(April 16, 1478) Unsuccessful plot to overthrow the Medici rulers of Florence. It was led by the rival Pazzi family, with the backing of Pope Sixtus IV, who wanted to consolidate papal rule over northern central Italy. The conspirators tried to assassinate two Medici brothers during mass at the Cathedral of Florence; they killed Giuliano de' Medici, but Lorenzo de' Medici escaped. The people of Florence rallied to the Medici and killed many of the conspirators, leaving Lorenzo more powerful than before and setting off a two-year war with the papacy.
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The Pazzi family were Tuscan nobles who were bankers in Florence in the 14th century. They are now best known for the "Pazzi conspiracy" to assassinate Lorenzo de' Medici and Giuliano de' Medici on April 26, 1478. Andrea de' Pazzi was also the patron for Filippo Brunelleschi's chapter house for the Franciscan community at Florence's Santa Croce church, often known as the Pazzi Chapel. After the conspiracy, the Pazzi were rehabilitated and returned to Florence.
The family stemmed from Pazzo ("the madman"), one of the first soldiers over the walls in the Siege of Jerusalem during the First Crusade, who brought away with him and returned to Florence a stone from the Basilica of the Holy Sepulchre. A member of the Pazzi family was accorded the privilege of striking a light from this stone on Holy Saturday when all fires in the city were extinguished, from which the altar light of the Duomo would be annually rekindled, and from it all the hearth fires of Florence. The following day, Easter, a dove-shaped rocket would slide on a wire from above the high altar to an oxcart loaded with fireworks in the piazza. From the fireworks' explosion (the scoppio del carro), sparks would be carried to the city's hearths.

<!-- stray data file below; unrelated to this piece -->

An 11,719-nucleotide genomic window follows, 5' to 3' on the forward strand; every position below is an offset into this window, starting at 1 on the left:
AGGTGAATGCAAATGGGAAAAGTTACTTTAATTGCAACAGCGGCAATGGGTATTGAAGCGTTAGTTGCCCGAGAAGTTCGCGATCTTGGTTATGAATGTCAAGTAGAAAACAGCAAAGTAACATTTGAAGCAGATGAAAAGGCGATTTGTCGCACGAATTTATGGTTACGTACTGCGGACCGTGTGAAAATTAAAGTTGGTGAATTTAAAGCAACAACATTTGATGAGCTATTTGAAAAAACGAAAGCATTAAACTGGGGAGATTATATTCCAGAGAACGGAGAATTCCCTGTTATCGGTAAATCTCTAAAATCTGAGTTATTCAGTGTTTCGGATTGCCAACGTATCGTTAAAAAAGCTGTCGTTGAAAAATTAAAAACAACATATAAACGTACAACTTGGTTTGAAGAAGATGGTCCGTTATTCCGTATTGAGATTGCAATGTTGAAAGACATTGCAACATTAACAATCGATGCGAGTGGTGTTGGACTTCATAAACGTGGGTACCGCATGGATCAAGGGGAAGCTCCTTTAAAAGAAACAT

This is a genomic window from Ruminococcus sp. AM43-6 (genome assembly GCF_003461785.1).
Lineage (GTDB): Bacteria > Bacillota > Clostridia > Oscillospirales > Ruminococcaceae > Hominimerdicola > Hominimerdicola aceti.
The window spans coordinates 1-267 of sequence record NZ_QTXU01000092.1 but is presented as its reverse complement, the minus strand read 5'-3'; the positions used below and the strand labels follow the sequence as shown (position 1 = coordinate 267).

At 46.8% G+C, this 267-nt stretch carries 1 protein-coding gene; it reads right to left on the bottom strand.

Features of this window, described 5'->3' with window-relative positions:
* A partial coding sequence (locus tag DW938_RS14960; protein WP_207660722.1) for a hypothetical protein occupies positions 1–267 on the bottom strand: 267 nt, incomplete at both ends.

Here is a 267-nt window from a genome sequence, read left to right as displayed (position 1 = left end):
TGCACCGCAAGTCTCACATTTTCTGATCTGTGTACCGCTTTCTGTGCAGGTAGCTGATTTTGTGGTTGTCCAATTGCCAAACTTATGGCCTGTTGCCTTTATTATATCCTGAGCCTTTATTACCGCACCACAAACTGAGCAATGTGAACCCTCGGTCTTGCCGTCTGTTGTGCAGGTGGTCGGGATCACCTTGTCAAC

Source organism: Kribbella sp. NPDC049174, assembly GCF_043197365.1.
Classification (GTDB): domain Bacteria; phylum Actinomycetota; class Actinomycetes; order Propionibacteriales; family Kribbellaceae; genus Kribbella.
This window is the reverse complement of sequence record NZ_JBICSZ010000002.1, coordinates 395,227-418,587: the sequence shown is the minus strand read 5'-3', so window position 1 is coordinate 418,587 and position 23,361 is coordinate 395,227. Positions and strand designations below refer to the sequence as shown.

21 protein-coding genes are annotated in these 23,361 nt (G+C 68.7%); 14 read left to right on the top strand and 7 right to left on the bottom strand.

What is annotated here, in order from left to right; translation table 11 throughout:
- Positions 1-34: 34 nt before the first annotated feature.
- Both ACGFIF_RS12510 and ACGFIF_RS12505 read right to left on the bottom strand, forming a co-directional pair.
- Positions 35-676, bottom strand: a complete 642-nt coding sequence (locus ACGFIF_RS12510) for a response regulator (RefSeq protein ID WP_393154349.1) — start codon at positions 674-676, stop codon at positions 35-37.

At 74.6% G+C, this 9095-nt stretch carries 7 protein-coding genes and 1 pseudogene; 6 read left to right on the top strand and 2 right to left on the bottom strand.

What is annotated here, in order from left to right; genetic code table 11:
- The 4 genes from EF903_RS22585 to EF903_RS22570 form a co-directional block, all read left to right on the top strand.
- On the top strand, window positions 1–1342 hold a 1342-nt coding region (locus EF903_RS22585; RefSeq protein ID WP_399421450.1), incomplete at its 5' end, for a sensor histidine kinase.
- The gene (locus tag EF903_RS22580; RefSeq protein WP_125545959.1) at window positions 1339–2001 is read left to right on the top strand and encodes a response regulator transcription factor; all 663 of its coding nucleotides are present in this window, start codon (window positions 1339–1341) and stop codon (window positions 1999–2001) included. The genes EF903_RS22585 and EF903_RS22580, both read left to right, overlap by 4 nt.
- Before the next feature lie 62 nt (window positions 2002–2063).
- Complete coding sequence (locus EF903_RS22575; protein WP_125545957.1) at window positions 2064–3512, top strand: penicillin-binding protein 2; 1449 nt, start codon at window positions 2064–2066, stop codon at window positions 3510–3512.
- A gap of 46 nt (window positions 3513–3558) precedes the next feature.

Lesser rivals of the Medici, the Pazzi were caught up in a conspiracy to replace the Medici as de facto rulers of Tuscany with Girolamo Riario, a nephew of Francesco della Rovere, who was reigning as Pope Sixtus IV. Power politics, often ruthless in the Italian Renaissance, were the main motive.
The Pazzi family were not the instigators. The Salviati, Papal bankers in Florence, were at the center of the conspiracy. Sixtus was an enemy of the Medici. He had purchased the lordship of Imola, a stronghold on the border between Papal and Tuscan territory that Lorenzo wanted for Florence. The purchase was financed by the Pazzi bank, even though Francesco dei Pazzi had promised Lorenzo they would not aid the Pope. As a reward, Sixtus granted the Pazzi monopoly at the alum mines at Tolfa — alum being an essential mordant in dyeing in the textile trade that was central to the Florentine economy — and he assigned to the Pazzi bank lucrative rights to manage Papal revenues. Sixtus appointed his nephew Girolamo Riario as the new governor of Imola, and Francesco Salviati as archbishop of Pisa, a city that was a former commercial rival but now subject to Florence. Lorenzo ordered Pisa to exclude Salviati from his See.